And he was! The electrician was a good guy, and he and his apprentice quickly and skillfully found and isolated the circuit and the specific wire that was causing the electric charge to go through our bath fixtures. He was honest with us, and he did what he could that day. He didn’t have the wire that he needed to replace, so he created a workaround for us until he could come back with the correct wire. He marked the circuit responsible for the electrical shocks on our breaker box, and we were able to shut off the breaker to shower and bathe safely until he was able to return with his apprentice to replace the wire.

After this experience, we knew that we had to get away from properties owned by REITs. We had wanted to stay here for another year, because Michael will be fully provisioned and licensed by March 2023, but we were shocked (literally!) and horrified by our experience with VineBrook. We had also heard that other tenants had been less fortunate than us, and some had even lost their homes due to VineBrook’s reluctance to take care of dangerous maintenance situations. They had clearly demonstrated that they cared more about making money than they did about the health and safety of their tenants. They also demonstrated that they didn’t care about building community or relationships with tenants. We still don’t know any of their property managers, much less have their contact information, whereas with both FirstKey Homes and Prager Property Management, we knew our property managers by name and had their email addresses and contact phone numbers. VineBrook is terrible, but we didn’t want to roll the dice with yet another property management corporation, especially when housing demand was so high.

Even though the timing wasn’t perfect, we decided to move forward with our plan to find and buy our forever home. Michael got a couple of references to loan officers from an acquaintance of his, and both of them initially seemed interested in helping us, but one ghosted us after we gave her all of the paperwork she had requested, and the other was extremely condescending and implied we were not worth his time. He also talked about the mortgages he had on his rental properties, so he made it abundantly clear that he wasn’t on the side of scared, hurt tenants looking to get out of the rental cycle.

Because of people like them, we chose to make the biggest, boldest ask we’ve ever asked of anyone. We created a GoFundMe to raise the funds to be able to finally buy our own house outright. I’ve never heard of anyone else trying anything like this, and I knew it was audacious, but I also know that the world is full of good people who like helping others, even if all they can do is share the fundraiser and/or donate a dollar.

The link is here:

If you would like to help, but you don’t want to use GoFundMe or trust them, you can send donations directly to me here:


CashApp: $LadyCygnet

Venmo: LadyCygnet

Thank you!

ETA: A very awesome group of folks through Veterans United are working with us to try to get us a mortgage so we can get into a safe home ASAP. It’s amazing working with people who know us, know our story, and care about helping us get into a safe home. We’re still running the GoFundMe because the more money we can raise, the more we can pay upfront for our home, reducing the monthly mortgage payments and maybe even paying enough that we don’t have to get mortgage insurance. I’m excited and hopeful!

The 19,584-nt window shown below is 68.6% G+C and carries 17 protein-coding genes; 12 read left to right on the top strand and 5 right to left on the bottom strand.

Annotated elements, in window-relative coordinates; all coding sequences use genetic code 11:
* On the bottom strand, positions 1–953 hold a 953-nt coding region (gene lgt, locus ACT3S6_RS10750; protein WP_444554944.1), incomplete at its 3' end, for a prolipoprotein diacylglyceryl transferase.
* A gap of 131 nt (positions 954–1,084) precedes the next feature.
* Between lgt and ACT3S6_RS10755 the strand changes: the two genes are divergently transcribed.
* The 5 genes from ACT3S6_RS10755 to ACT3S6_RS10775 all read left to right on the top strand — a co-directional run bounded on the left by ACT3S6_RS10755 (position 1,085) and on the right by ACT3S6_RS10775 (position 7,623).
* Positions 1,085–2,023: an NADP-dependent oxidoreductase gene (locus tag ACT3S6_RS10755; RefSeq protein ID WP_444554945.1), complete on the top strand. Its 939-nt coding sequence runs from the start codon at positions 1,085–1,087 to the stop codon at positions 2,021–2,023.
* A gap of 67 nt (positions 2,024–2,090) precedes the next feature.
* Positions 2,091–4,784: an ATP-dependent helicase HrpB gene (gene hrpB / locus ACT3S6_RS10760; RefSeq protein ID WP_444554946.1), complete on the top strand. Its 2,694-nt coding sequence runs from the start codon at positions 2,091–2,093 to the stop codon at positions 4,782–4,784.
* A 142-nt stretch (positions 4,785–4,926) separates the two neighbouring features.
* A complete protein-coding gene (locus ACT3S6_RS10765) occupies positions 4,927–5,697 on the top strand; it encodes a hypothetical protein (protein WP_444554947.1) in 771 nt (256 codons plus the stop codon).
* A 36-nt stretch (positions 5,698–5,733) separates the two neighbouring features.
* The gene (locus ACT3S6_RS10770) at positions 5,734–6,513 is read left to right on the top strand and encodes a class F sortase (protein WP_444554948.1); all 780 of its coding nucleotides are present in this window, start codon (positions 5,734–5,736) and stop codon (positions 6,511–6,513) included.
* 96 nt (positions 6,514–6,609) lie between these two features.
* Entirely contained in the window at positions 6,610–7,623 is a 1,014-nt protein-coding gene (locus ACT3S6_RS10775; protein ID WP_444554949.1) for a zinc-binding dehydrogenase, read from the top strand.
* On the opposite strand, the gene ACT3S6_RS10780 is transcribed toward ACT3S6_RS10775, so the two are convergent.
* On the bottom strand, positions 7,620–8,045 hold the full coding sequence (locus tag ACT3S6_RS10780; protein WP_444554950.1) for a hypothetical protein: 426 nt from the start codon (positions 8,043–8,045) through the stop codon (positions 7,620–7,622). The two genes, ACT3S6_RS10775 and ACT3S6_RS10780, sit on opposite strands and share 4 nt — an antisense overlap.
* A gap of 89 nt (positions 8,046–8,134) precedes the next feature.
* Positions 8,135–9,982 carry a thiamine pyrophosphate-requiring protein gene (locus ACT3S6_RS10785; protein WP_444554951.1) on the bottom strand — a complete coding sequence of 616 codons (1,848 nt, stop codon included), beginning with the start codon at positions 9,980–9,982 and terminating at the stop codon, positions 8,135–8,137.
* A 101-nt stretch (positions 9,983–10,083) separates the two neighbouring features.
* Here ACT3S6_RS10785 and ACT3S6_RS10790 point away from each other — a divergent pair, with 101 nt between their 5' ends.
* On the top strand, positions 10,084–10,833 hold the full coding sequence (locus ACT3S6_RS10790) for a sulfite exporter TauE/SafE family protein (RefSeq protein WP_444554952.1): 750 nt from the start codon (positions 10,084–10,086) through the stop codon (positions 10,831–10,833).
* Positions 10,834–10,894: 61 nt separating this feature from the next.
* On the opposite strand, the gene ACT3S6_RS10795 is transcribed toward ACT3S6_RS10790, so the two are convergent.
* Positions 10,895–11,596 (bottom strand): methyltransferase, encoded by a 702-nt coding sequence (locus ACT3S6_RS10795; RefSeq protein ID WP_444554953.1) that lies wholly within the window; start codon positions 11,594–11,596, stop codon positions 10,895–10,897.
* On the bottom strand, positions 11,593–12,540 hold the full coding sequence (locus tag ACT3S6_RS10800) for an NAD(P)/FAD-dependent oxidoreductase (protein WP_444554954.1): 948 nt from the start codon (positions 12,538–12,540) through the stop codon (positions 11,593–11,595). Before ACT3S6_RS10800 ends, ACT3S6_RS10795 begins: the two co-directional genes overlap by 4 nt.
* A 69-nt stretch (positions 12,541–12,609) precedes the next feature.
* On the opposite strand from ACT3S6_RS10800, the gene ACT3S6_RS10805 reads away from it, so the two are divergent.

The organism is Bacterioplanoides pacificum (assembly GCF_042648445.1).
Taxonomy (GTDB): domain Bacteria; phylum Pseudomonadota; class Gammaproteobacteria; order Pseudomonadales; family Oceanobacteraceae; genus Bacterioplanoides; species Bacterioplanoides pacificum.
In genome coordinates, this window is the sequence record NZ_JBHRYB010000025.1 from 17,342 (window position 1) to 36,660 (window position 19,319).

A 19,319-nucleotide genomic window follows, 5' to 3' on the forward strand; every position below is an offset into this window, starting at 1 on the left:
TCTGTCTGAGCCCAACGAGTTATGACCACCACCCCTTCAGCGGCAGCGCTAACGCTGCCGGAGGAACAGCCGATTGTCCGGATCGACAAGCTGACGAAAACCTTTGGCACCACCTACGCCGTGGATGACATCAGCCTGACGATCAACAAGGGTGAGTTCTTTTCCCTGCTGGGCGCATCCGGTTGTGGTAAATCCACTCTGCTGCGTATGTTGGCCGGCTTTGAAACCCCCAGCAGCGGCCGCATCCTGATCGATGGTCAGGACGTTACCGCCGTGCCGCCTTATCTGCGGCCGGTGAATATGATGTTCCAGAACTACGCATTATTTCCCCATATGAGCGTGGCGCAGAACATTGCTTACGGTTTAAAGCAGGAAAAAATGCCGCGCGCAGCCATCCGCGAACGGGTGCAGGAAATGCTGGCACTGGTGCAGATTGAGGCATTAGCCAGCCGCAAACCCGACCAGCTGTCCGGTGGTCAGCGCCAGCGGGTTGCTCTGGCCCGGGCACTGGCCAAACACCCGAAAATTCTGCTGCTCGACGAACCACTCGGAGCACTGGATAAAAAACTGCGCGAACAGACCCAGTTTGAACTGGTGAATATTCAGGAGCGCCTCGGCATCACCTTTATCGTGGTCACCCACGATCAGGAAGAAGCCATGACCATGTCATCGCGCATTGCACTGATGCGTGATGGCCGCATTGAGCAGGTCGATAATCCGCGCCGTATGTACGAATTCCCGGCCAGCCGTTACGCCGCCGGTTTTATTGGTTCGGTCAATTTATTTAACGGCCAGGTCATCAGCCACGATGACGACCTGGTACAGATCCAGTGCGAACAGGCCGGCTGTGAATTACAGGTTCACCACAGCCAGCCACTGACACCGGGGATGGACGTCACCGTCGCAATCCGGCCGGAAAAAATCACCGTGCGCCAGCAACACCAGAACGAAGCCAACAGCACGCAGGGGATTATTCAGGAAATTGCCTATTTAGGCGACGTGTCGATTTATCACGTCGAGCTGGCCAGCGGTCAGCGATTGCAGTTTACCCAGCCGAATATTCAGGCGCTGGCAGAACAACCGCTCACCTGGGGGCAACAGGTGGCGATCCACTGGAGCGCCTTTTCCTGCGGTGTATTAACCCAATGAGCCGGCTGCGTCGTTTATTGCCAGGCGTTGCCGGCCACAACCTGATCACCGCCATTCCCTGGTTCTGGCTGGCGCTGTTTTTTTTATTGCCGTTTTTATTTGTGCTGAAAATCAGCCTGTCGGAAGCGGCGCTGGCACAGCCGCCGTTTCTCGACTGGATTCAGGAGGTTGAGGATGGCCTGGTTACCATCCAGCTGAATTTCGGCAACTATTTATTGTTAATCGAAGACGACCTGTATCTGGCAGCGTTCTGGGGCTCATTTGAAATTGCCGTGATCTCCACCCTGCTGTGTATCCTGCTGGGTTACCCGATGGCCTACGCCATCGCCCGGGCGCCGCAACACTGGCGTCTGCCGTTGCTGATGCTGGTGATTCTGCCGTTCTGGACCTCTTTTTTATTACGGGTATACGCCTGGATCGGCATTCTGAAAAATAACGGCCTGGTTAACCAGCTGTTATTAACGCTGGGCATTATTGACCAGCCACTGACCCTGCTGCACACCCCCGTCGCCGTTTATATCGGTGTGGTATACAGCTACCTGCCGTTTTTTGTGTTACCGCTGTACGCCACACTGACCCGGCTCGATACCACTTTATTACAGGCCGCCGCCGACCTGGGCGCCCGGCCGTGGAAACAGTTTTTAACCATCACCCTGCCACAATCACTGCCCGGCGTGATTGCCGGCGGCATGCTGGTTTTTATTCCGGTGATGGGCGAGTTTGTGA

Am I too old to learn new tricks?

For the past few weeks, I’ve started learning how to invest and trade stocks, a few dollars at a time. I feel overwhelmed, especially by the amount of information available to try to make the best calls. I’ll never be a pro, but I’m hoping I can bring in income that will allow us to live the life our children deserve.


A Gross Of Days

I installed a countdown app to give me a more realistic idea of how long we have to get packed up and moved into new housing. It’s 144 days.

144 days to make this happen, one way or the other.

How can I do it?


New Year, Who Dis?

2019 was a shitshow.

2020 was a clusterfuck.

2021 was pandemonium.

2022 needs to be something totally different…and it will be.

There will be some pretty big changes coming the way of the Fungeon, including our relocation out west to wherever we can secure a home, preferably a permanent location where we can put down roots. I’m also working on becoming better organized and figuring out how to bring in an income around my duties and the multiple disabilities I have that make my other duties a challenge.

I’m currently waiting on a new therapist, since there’s only so much medicine to make my brain work better can do in the face of extreme trauma. Thank God I’ve got a husband who understands my trauma and doesn’t take it personally when I’m having a rough day.

Today was a good day. My oldest sister and her kids came to visit, and it was an amazing time. I missed Barbara and her brood, and I’m proud of all of them. I also got to meet her middle child’s husband face-to-face, and he actually seems like a pretty decent guy. As long as he’s a good partner to Katie, he’s all right in my book. They are the kind of people who don’t leave me drained when they’re gone, and that’s pretty rare. I miss them already, and I am really looking forward to living closer to them in the next few months.